According to a probable cause affidavit, Durham was distraught after learning his court case was “a lost cause.” He told his attorney that McGuire, Daniel and Klingenberg “do not realize what he is capable of and need to be careful,” a deputy sheriff reported.
Durham's attorney at the time told investigators Durham said he was “capable of doing all kinds of things and is capable of doing things along the line of what just happened in Newton, Conn.,” according to the affidavit.
Outside of court, Durham denied making any references to the school shootings.
“The charges are completely false, and I am confident I will be exonerated,” he said as he was led away in handcuffs and jail clothes.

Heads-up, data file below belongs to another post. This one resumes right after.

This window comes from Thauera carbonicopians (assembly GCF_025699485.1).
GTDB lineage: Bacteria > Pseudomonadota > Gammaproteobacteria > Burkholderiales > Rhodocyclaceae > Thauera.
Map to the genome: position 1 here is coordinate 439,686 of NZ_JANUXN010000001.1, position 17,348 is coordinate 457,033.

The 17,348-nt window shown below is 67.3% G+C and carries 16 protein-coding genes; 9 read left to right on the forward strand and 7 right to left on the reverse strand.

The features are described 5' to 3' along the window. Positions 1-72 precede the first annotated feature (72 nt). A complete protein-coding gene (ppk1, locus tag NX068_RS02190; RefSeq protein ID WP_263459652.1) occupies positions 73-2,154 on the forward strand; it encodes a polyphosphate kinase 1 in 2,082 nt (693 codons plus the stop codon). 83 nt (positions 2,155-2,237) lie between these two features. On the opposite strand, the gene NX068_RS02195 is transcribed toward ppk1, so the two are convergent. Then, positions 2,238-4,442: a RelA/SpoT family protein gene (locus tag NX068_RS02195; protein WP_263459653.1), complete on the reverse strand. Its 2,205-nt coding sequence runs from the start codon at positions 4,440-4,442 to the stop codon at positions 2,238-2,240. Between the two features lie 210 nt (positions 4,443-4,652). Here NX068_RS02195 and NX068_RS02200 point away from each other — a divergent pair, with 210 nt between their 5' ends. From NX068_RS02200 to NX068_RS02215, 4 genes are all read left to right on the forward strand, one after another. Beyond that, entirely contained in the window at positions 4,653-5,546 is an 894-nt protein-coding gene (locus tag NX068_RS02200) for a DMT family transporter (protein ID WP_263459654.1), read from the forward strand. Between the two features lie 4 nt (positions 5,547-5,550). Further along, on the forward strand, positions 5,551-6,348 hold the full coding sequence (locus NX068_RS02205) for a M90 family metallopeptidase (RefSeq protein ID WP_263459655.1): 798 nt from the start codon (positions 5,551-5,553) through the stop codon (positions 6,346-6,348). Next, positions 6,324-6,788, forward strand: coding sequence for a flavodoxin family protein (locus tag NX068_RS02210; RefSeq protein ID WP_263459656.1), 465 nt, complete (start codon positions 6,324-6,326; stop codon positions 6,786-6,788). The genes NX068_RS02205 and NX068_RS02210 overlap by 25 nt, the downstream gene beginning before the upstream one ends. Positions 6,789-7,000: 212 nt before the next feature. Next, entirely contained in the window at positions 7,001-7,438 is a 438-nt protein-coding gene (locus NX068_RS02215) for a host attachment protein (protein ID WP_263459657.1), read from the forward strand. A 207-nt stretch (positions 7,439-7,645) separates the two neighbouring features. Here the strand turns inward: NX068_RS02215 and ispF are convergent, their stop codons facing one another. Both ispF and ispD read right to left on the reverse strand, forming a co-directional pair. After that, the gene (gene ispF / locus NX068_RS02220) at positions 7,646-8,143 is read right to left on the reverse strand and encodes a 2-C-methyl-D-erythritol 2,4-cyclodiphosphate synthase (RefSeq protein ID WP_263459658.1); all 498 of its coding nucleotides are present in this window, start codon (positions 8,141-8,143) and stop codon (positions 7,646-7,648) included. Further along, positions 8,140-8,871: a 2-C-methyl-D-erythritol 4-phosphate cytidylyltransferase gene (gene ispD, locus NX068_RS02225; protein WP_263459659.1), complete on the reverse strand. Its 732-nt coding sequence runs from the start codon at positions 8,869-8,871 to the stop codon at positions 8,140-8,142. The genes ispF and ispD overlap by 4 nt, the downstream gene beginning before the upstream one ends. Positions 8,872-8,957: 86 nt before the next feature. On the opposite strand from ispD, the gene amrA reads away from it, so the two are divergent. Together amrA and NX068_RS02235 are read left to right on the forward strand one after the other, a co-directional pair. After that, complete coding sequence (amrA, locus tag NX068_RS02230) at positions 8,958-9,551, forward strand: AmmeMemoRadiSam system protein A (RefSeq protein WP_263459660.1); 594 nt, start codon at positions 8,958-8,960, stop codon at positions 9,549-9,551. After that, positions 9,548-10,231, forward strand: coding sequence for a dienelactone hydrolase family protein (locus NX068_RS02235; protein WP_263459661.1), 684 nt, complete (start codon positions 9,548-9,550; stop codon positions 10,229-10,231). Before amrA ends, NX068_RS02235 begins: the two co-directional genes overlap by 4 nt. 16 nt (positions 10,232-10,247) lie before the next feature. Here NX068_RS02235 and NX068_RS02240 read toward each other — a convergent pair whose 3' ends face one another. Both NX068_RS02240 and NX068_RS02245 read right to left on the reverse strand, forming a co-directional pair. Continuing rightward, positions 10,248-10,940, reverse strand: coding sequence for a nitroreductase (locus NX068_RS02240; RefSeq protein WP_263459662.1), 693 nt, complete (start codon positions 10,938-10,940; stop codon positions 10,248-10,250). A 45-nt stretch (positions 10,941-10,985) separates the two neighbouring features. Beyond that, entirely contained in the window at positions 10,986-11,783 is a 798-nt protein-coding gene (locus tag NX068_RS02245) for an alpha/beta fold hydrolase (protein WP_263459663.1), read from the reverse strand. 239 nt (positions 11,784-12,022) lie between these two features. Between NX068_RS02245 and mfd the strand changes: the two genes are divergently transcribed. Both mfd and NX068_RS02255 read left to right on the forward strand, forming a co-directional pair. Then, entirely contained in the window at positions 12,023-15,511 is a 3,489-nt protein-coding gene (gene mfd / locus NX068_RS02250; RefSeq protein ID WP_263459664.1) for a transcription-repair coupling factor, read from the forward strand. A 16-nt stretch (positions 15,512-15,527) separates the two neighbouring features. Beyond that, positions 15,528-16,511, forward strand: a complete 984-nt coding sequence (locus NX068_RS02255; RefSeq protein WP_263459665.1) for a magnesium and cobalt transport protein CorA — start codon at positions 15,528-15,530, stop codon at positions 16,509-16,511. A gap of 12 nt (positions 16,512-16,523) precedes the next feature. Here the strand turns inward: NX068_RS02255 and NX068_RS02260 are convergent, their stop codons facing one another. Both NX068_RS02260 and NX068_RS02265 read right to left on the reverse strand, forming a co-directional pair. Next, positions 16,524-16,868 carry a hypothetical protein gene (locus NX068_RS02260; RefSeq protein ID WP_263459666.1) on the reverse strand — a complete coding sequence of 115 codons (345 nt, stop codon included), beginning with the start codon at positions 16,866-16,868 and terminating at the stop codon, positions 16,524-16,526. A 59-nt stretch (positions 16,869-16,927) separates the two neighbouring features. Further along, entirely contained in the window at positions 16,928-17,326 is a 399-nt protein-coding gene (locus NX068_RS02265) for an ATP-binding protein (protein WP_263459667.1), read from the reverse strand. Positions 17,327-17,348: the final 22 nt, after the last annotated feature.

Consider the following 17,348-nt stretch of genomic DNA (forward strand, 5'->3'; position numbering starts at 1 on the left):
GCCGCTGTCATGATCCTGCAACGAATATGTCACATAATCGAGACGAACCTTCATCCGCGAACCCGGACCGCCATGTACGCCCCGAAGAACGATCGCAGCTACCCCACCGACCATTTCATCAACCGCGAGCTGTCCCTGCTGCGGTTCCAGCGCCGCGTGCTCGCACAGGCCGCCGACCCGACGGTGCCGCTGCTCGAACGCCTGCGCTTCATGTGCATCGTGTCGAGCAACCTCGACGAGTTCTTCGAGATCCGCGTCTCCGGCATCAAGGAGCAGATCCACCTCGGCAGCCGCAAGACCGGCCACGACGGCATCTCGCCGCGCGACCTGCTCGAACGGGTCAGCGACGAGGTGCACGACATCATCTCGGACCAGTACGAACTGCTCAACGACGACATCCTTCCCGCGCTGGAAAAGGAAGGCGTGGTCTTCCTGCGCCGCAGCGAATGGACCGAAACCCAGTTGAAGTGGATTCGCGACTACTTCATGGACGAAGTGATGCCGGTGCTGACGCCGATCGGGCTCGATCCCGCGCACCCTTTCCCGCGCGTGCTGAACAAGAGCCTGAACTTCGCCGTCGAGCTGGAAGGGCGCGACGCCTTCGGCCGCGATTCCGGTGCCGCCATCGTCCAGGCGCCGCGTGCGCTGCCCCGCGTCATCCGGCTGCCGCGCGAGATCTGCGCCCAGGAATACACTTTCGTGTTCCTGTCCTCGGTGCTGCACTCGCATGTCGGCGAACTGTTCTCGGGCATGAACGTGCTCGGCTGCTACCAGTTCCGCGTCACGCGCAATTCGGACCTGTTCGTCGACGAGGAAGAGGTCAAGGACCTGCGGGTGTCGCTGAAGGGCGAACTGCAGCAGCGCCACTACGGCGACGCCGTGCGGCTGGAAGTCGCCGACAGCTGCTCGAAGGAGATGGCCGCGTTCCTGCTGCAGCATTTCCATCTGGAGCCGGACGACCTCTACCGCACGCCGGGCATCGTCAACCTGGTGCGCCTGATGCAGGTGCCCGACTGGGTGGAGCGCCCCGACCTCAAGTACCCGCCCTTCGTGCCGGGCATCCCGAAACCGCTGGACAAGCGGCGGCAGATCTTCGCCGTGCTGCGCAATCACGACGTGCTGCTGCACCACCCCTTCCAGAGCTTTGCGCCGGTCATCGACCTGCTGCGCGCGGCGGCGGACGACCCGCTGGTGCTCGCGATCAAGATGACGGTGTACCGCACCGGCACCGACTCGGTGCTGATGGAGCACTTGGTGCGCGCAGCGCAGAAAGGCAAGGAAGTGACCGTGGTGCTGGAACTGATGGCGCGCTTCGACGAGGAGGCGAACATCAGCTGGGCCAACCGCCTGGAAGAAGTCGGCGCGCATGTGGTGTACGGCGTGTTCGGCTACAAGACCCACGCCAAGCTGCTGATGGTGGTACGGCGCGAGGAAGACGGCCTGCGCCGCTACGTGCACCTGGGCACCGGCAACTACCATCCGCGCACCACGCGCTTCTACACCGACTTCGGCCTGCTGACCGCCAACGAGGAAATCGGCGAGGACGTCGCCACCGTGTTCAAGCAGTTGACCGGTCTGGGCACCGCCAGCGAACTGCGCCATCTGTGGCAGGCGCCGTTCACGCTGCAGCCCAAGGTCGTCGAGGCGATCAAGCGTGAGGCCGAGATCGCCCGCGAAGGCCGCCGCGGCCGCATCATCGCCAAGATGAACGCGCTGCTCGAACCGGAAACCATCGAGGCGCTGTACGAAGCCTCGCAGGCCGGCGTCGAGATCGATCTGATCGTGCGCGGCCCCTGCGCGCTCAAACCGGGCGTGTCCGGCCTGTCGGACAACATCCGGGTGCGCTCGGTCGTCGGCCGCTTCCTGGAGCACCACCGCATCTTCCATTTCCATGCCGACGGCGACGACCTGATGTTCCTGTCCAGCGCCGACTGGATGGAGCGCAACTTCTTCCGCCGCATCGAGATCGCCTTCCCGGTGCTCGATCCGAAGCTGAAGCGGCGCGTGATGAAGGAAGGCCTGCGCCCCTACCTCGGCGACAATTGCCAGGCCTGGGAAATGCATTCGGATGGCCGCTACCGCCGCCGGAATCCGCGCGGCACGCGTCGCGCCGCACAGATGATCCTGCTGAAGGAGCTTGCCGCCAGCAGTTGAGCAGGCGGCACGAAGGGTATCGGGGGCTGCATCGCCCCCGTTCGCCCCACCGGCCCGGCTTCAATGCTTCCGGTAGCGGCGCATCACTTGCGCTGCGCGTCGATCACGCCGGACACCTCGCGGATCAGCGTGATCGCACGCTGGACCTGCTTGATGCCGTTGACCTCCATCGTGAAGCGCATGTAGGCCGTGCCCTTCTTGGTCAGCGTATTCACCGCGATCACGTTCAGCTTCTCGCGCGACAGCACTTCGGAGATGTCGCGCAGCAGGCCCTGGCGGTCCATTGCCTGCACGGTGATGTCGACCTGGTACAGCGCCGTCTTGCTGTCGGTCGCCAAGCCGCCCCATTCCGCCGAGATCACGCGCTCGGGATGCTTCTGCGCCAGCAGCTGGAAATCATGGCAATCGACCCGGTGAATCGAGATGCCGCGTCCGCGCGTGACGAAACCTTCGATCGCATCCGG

Assistant Public Defender Tim Wilson, who is representing Durham in the criminal case, said his client took exception to the way Klingenberg was handling the sale of the house.
Durham was accused of interfering with the sale and pleaded guilty Dec. 19 after being cited for contempt, court records show.
He was jailed on a $50,000 cash bond, but another judge lowered that amount to $10,000 on Thursday, court records show.
Unless Durham can raise $10,000 or the judge modifies the bond amount, he will remain in jail, attorneys said.